The Seattle City Council first started developing the program in 2017, when an effort spearheaded by council member Lisa Herbold budgeted $50,000 to study the issue of so-called “legacy businesses.” Council staff produced a study that year of what a legacy business might be, and ways the city might help them remain afloat.
The study defined a legacy business as one that has been open for at least 10 years and is small (10 or fewer employees), independent and serves as a community hub. A hub is considered a retail, restaurant or other environment where people gather. While someplace like the Central District’s Cappy’s Boxing Gym and Earl’s Cuts and Styles, or Capitol Hill’s Wildrose might qualify, something like a law office would not likely make the cut. It did not include nonprofits, since they would face a very different set of challenges. The study found that 1,162 businesses citywide might qualify for the designation using those standards.
This definition was only used for the purposes of the study. Changes would, obviously impact the number of potentially qualifying businesses. For example, if businesses needed to be open for 20 years instead of 10, the number of qualifying businesses would drop to 493.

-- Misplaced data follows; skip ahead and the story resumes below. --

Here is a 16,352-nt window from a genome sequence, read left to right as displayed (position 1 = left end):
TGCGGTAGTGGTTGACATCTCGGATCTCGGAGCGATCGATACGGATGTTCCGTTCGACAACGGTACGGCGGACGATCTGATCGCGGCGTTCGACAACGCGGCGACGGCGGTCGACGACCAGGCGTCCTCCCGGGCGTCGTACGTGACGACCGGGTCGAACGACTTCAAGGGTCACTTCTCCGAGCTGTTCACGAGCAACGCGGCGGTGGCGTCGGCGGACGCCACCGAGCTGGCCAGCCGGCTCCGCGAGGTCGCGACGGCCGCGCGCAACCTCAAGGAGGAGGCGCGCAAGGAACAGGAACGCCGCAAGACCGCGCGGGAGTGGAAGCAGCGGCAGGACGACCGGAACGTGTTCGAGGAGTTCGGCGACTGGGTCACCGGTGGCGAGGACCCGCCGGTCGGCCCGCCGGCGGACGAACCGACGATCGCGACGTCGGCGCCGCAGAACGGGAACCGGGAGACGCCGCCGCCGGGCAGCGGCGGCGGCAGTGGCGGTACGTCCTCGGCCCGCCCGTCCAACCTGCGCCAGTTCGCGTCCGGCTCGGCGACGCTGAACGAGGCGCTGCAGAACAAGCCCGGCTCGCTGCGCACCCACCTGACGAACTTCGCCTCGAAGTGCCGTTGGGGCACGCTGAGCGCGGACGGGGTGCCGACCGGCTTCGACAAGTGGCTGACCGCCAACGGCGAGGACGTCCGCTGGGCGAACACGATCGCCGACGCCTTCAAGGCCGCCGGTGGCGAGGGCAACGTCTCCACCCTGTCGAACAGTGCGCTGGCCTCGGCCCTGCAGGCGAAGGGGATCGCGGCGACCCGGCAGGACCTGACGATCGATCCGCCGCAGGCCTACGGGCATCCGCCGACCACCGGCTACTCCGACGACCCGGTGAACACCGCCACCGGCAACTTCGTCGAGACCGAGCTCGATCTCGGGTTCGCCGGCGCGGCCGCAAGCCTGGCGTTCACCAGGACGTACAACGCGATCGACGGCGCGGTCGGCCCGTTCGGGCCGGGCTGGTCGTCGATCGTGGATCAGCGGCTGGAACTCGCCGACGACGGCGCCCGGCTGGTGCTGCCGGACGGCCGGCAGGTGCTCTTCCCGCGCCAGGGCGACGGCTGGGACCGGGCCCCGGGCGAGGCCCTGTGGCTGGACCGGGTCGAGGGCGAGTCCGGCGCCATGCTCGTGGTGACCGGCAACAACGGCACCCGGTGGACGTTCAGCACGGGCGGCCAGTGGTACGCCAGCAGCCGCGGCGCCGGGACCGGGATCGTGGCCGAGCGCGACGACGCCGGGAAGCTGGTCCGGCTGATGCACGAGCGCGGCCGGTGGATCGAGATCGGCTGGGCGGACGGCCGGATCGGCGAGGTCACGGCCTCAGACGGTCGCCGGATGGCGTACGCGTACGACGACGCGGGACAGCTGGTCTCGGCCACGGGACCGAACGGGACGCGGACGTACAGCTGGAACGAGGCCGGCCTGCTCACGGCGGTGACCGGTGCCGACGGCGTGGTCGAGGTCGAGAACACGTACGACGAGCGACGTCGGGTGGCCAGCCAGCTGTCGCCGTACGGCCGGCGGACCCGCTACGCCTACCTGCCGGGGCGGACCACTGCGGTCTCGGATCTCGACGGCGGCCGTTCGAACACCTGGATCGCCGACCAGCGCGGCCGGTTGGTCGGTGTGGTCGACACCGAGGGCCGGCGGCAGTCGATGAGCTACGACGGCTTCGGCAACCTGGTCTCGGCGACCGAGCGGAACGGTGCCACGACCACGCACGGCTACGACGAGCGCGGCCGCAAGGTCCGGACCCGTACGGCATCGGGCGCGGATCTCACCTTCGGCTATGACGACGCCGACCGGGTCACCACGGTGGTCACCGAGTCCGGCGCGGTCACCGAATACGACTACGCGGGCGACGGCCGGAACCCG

All of this, however, is purely theoretical, as the city has not yet developed an official definition.
What they have developed is a series of potential ways to help these businesses. Simply handing the businesses money runs afoul of the state constitution, and so is out of the question. In fact, the study reports that there’s no easy way to help. Continue reading →
Orion rallying the troops before a neighborhood clean-up a few years back in Cal Anderson Park